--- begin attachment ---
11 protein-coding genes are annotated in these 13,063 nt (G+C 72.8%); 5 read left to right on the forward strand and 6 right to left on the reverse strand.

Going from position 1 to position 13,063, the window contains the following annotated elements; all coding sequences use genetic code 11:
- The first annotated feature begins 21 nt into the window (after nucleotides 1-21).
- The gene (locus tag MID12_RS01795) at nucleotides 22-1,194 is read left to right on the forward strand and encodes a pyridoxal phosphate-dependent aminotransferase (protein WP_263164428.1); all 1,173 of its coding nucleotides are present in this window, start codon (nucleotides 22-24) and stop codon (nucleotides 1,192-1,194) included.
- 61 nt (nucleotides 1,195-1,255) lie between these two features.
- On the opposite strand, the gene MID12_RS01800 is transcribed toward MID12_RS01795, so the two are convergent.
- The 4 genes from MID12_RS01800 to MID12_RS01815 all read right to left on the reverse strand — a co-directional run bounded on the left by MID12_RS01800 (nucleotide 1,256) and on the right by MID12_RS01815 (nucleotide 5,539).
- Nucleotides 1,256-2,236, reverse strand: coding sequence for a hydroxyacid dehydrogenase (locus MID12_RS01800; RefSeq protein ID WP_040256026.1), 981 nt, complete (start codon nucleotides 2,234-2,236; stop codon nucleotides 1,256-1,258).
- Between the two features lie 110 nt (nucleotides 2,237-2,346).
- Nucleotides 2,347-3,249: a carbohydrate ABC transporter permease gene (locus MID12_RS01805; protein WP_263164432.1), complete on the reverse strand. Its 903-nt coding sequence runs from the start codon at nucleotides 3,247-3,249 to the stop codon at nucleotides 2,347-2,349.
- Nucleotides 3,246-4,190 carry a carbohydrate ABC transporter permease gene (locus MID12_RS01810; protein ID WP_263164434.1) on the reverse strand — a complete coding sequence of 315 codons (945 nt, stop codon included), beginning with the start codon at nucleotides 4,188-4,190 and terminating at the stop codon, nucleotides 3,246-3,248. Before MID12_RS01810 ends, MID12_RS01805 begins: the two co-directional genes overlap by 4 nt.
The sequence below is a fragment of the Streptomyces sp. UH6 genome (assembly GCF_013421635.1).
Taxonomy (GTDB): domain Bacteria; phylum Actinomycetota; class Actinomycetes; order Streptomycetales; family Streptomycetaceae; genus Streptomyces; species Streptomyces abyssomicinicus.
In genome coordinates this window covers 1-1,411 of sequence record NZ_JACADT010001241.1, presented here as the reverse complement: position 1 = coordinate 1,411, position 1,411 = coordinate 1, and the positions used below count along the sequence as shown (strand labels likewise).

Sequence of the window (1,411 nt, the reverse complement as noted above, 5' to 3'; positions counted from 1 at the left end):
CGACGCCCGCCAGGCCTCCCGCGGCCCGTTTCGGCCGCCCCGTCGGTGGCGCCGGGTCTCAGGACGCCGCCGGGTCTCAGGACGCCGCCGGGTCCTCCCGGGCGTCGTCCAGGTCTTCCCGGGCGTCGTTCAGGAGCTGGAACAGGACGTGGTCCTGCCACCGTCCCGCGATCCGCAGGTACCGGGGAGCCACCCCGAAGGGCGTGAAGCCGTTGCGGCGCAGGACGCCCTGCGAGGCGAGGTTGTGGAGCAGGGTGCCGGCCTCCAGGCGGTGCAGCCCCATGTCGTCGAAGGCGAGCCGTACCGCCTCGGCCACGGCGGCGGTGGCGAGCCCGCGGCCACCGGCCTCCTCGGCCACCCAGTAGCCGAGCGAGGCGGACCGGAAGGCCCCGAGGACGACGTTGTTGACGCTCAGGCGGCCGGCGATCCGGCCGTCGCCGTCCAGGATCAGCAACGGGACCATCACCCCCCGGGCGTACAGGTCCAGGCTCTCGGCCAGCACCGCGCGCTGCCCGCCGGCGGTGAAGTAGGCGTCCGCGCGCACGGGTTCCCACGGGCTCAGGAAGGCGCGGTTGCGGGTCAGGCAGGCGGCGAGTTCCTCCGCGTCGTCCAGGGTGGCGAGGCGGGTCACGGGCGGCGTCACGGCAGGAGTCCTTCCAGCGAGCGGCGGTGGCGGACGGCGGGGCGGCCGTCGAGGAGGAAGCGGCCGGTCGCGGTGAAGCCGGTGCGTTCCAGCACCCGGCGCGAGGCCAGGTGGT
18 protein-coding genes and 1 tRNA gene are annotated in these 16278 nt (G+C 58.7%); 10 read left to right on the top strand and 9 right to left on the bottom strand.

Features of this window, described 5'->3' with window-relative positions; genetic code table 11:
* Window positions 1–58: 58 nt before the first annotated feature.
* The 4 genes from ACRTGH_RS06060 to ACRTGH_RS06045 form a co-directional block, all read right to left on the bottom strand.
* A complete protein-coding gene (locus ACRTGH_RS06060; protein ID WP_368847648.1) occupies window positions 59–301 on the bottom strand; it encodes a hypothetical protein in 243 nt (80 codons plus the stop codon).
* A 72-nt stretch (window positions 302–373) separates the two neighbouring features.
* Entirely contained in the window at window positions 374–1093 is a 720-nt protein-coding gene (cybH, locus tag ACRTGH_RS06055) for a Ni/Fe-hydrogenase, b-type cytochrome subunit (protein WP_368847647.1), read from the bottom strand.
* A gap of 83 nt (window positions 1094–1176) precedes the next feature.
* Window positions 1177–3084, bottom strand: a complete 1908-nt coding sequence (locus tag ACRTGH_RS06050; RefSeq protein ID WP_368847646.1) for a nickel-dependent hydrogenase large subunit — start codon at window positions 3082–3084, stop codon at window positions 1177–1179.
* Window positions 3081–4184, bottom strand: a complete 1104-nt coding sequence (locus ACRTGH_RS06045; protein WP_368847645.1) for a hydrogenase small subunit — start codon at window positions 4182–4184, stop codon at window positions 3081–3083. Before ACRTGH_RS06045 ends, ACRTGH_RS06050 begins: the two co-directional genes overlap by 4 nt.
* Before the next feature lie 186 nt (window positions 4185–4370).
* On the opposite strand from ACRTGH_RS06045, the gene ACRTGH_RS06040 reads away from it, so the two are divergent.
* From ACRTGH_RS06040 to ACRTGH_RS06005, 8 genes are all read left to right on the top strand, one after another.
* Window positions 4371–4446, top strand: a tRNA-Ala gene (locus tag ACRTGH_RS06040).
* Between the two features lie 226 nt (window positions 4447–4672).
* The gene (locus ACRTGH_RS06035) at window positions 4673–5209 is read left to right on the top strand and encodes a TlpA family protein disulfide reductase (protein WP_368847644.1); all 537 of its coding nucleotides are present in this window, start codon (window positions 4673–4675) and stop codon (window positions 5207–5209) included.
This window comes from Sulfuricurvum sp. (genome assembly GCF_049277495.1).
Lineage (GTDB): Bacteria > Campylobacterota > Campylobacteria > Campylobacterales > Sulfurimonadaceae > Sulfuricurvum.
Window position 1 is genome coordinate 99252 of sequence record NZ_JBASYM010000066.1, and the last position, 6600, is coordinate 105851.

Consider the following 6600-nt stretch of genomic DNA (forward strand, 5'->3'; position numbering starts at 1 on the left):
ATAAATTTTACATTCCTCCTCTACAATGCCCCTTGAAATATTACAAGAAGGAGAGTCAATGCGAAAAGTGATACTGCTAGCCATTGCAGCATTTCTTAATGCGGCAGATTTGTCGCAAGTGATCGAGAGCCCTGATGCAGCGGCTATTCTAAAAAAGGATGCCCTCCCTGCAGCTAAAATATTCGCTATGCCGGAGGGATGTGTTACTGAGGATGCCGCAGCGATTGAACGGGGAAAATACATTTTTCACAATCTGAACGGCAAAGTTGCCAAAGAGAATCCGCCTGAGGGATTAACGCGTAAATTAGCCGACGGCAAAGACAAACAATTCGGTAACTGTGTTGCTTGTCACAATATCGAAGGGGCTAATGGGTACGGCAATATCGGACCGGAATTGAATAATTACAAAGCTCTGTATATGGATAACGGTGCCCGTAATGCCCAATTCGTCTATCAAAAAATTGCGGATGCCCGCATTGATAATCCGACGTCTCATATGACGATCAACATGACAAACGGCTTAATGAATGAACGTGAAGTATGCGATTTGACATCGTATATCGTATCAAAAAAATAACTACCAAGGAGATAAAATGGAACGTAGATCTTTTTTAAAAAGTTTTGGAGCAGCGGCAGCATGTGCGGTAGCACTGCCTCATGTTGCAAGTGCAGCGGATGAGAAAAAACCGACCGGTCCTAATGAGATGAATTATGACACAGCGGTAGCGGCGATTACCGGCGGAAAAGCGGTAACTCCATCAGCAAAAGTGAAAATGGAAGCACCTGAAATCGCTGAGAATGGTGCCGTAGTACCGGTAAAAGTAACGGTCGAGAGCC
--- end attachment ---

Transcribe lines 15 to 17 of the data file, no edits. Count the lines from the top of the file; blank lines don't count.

Sequence of the window (1,411 nt, the reverse complement as noted above, 5' to 3'; positions counted from 1 at the left end):
CGACGCCCGCCAGGCCTCCCGCGGCCCGTTTCGGCCGCCCCGTCGGTGGCGCCGGGTCTCAGGACGCCGCCGGGTCTCAGGACGCCGCCGGGTCCTCCCGGGCGTCGTCCAGGTCTTCCCGGGCGTCGTTCAGGAGCTGGAACAGGACGTGGTCCTGCCACCGTCCCGCGATCCGCAGGTACCGGGGAGCCACCCCGAAGGGCGTGAAGCCGTTGCGGCGCAGGACGCCCTGCGAGGCGAGGTTGTGGAGCAGGGTGCCGGCCTCCAGGCGGTGCAGCCCCATGTCGTCGAAGGCGAGCCGTACCGCCTCGGCCACGGCGGCGGTGGCGAGCCCGCGGCCACCGGCCTCCTCGGCCACCCAGTAGCCGAGCGAGGCGGACCGGAAGGCCCCGAGGACGACGTTGTTGACGCTCAGGCGGCCGGCGATCCGGCCGTCGCCGTCCAGGATCAGCAACGGGACCATCACCCCCCGGGCGTACAGGTCCAGGCTCTCGGCCAGCACCGCGCGCTGCCCGCCGGCGGTGAAGTAGGCGTCCGCGCGCACGGGTTCCCACGGGCTCAGGAAGGCGCGGTTGCGGGTCAGGCAGGCGGCGAGTTCCTCCGCGTCGTCCAGGGTGGCGAGGCGGGTCACGGGCGGCGTCACGGCAGGAGTCCTTCCAGCGAGCGGCGGTGGCGGACGGCGGGGCGGCCGTCGAGGAGGAAGCGGCCGGTCGCGGTGAAGCCGGTGCGTTCCAGCACCCGGCGCGAGGCCAGGTGGT
18 protein-coding genes and 1 tRNA gene are annotated in these 16278 nt (G+C 58.7%); 10 read left to right on the top strand and 9 right to left on the bottom strand.